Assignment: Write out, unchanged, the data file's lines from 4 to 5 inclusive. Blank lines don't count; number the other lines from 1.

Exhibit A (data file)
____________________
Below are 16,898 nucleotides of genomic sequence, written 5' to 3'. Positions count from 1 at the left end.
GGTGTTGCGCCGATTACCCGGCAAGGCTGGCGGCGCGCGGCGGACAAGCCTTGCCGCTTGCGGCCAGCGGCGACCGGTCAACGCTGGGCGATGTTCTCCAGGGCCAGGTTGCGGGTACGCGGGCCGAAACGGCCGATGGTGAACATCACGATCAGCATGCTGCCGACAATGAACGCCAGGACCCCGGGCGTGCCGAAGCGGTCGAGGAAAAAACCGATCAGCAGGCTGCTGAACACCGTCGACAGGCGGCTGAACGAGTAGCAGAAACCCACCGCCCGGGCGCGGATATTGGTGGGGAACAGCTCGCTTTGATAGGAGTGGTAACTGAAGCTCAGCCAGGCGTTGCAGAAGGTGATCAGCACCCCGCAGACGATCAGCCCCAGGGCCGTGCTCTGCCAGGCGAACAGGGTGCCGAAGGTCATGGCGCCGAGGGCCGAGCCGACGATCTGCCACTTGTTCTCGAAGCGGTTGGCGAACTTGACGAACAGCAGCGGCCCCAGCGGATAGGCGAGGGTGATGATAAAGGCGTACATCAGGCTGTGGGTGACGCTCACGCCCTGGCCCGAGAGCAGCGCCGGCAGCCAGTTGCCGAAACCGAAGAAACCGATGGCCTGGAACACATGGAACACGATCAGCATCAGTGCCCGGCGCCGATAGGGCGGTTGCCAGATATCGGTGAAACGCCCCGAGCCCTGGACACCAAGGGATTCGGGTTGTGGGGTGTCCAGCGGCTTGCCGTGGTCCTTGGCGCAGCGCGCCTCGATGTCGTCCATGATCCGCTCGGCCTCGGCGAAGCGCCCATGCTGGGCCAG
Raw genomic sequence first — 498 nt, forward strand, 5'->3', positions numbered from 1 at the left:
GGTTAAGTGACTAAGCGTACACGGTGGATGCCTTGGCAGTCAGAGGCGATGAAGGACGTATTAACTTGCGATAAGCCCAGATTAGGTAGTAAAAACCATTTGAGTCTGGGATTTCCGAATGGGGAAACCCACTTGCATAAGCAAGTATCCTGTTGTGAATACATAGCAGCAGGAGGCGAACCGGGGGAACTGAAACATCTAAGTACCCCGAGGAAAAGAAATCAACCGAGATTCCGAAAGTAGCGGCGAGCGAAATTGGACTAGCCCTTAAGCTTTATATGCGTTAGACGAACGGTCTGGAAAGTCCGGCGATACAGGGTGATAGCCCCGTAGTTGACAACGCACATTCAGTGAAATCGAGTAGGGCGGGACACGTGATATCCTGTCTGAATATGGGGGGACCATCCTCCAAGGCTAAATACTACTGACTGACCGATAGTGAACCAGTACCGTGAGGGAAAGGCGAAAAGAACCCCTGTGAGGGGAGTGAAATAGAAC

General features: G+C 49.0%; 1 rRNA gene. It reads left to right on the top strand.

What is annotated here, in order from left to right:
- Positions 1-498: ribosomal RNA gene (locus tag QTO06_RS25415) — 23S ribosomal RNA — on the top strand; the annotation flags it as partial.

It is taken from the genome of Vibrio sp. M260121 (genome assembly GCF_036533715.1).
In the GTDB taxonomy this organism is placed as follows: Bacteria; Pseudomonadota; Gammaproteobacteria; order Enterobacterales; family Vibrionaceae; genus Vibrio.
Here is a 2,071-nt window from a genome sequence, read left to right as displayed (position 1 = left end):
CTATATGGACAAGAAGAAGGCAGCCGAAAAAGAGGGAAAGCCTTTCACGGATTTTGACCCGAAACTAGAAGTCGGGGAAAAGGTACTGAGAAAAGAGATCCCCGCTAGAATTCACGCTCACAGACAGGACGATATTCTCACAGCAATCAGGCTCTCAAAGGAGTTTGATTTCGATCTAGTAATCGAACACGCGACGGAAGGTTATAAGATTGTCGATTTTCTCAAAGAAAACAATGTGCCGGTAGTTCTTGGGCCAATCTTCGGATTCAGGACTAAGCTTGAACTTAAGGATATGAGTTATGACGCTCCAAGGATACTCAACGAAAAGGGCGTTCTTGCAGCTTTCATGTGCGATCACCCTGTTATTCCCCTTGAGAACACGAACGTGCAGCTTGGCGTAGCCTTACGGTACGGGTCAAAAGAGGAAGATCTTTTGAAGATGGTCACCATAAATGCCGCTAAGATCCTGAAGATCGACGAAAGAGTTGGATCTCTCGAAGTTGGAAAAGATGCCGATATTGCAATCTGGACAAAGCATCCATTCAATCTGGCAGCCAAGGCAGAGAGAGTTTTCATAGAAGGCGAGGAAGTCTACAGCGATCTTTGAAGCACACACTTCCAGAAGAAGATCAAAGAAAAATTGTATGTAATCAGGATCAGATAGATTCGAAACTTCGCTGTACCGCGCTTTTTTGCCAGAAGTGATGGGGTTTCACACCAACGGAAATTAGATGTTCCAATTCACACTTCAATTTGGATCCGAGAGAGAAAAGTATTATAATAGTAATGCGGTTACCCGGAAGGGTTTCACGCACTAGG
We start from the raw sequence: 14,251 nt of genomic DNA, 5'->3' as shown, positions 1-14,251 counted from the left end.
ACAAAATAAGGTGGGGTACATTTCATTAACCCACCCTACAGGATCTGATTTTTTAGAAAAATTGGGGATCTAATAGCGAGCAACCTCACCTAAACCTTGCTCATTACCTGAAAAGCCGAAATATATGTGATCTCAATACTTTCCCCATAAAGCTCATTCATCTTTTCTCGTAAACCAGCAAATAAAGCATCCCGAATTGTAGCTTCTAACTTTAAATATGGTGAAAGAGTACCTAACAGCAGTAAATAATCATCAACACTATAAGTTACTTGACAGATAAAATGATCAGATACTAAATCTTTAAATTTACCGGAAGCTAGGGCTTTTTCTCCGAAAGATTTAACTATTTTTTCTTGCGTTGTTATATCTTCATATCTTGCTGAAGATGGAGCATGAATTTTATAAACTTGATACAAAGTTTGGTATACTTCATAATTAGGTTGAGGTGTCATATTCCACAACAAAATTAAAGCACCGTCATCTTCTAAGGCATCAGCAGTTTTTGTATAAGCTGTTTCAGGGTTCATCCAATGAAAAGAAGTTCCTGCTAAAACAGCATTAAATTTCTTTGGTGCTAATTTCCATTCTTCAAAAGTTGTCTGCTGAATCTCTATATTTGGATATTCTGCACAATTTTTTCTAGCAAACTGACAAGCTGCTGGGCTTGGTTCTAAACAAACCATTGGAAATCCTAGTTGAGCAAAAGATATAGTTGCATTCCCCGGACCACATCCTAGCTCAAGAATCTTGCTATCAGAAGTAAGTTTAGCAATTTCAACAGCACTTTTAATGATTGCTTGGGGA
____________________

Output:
GGTTAAGTGACTAAGCGTACACGGTGGATGCCTTGGCAGTCAGAGGCGATGAAGGACGTATTAACTTGCGATAAGCCCAGATTAGGTAGTAAAAACCATTTGAGTCTGGGATTTCCGAATGGGGAAACCCACTTGCATAAGCAAGTATCCTGTTGTGAATACATAGCAGCAGGAGGCGAACCGGGGGAACTGAAACATCTAAGTACCCCGAGGAAAAGAAATCAACCGAGATTCCGAAAGTAGCGGCGAGCGAAATTGGACTAGCCCTTAAGCTTTATATGCGTTAGACGAACGGTCTGGAAAGTCCGGCGATACAGGGTGATAGCCCCGTAGTTGACAACGCACATTCAGTGAAATCGAGTAGGGCGGGACACGTGATATCCTGTCTGAATATGGGGGGACCATCCTCCAAGGCTAAATACTACTGACTGACCGATAGTGAACCAGTACCGTGAGGGAAAGGCGAAAAGAACCCCTGTGAGGGGAGTGAAATAGAAC

General features: G+C 49.0%; 1 rRNA gene. It reads left to right on the top strand.